BLEEDING A CONTINENT: THE COSTS OF CAPITAL FLIGHT

Africa is bleeding money, as capital flows into the private accounts of African elites and their accomplices in Western financial centres. At the same time, the continent is in dire need of financing. For Africa to overcome widespread and extreme poverty, it needs sustained and sustainable economic growth. This will require very large increases in the levels of domestic investment, especially in infrastructure. [27]

Researchers and development institutions have invested considerable time and energy to prove that African countries need more resources to meet their infrastructure financing needs. The 2009 Africa Infrastructure Country Diagnostic report concluded that Africa's middle-income countries need investment of about 10 per cent of GDP per year in infrastructure alone. [28] Investment needs for low-income African countries are higher at about 15 per cent of GDP annually. To achieve these levels, the continent's investment would need to be scaled up by at least $100 billion per year to nearly double the current level.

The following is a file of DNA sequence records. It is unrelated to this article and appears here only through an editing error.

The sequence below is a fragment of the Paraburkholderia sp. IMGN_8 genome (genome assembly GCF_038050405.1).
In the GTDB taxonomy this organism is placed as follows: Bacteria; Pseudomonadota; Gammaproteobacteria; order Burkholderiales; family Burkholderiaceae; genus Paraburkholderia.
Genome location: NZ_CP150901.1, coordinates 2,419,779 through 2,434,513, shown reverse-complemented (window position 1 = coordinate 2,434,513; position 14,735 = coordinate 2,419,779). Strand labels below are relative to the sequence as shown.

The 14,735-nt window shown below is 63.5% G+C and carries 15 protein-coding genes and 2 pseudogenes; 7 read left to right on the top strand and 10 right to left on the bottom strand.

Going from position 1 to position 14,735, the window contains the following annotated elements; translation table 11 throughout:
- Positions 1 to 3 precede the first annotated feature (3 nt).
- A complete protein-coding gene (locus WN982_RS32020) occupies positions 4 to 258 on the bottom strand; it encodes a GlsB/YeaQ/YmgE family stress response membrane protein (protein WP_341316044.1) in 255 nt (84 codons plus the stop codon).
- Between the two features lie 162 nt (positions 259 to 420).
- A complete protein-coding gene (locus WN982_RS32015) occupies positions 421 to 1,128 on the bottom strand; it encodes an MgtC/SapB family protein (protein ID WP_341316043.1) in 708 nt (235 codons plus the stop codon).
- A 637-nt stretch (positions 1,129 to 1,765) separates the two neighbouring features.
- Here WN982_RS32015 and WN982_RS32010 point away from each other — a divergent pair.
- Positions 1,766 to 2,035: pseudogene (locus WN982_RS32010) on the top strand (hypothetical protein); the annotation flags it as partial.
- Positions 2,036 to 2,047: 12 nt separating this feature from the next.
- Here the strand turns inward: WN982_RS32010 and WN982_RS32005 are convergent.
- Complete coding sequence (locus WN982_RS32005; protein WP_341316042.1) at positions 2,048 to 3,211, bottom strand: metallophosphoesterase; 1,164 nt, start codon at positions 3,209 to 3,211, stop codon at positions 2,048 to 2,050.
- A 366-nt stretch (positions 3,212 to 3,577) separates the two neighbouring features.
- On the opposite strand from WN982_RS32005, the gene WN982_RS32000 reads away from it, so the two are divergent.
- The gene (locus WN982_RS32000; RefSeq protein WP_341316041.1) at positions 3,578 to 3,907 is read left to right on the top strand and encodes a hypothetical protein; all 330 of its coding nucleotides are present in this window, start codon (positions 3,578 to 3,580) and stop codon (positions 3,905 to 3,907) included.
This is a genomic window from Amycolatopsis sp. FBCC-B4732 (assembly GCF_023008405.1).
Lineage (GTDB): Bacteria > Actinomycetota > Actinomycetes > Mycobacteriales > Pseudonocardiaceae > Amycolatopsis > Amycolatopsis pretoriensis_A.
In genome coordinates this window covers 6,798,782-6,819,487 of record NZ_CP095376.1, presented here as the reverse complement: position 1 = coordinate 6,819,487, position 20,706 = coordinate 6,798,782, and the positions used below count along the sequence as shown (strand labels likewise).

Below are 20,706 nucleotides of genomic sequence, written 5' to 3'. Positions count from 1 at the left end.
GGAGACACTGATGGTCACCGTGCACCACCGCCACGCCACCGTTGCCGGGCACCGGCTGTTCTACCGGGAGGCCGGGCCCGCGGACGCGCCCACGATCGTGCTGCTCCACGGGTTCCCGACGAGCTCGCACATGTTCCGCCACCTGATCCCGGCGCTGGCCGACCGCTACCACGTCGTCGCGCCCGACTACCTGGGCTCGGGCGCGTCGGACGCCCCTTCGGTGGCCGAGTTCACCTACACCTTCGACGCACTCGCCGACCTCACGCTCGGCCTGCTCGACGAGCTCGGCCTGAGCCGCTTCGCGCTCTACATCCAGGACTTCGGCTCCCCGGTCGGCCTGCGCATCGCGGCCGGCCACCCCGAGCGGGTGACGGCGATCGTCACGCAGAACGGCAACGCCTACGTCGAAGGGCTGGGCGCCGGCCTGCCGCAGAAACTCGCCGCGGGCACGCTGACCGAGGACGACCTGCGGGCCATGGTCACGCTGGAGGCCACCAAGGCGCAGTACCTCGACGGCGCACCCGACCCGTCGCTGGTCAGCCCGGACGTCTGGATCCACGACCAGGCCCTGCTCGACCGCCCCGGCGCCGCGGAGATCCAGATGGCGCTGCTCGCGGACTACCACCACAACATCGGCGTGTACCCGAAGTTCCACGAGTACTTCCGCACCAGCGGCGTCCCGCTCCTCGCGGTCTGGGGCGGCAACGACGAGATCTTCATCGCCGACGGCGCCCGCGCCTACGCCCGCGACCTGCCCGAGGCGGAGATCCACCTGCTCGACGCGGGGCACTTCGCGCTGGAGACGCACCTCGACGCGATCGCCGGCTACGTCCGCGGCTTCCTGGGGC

To get a first-hand sense of the immensity of the problem, one need only experience any of the cities in sub-Saharan Africa. In July 2009, one of the authors of this book, Léonce Ndikumana, visited Freetown, the capital of Sierra Leone, to attend a meeting of the African Caucus of Finance Ministers and Central Bank Governors. Although this was his first trip to Sierra Leone, he did not expect any surprises; after all, he was going to an African country, and he had been in quite a number of them. But the visit to Freetown turned out to be an opportunity to experience something new: a city that is effectively cut off from its own airport. To get from the airport to the city, there are three options: a very long road trip around the bay that separates the two; a ferry that is subject to long waits and the risk of capsizing due to overloading; or a seven-minute ride in a helicopter, which is most convenient (for those who can afford it) but also risky, since these have been known to drop in bad weather with no survivors. On this occasion, the helicopter made the journey safely. The cost of building a bridge to link the city to the airport has been estimated at $400 million, a modest fraction of the $6 billion in capital flight that has left Sierra Leone since 1970. [29] Despite the economic benefits that such a bridge would bring to the country and the region, the government has not been able to mobilize the necessary money.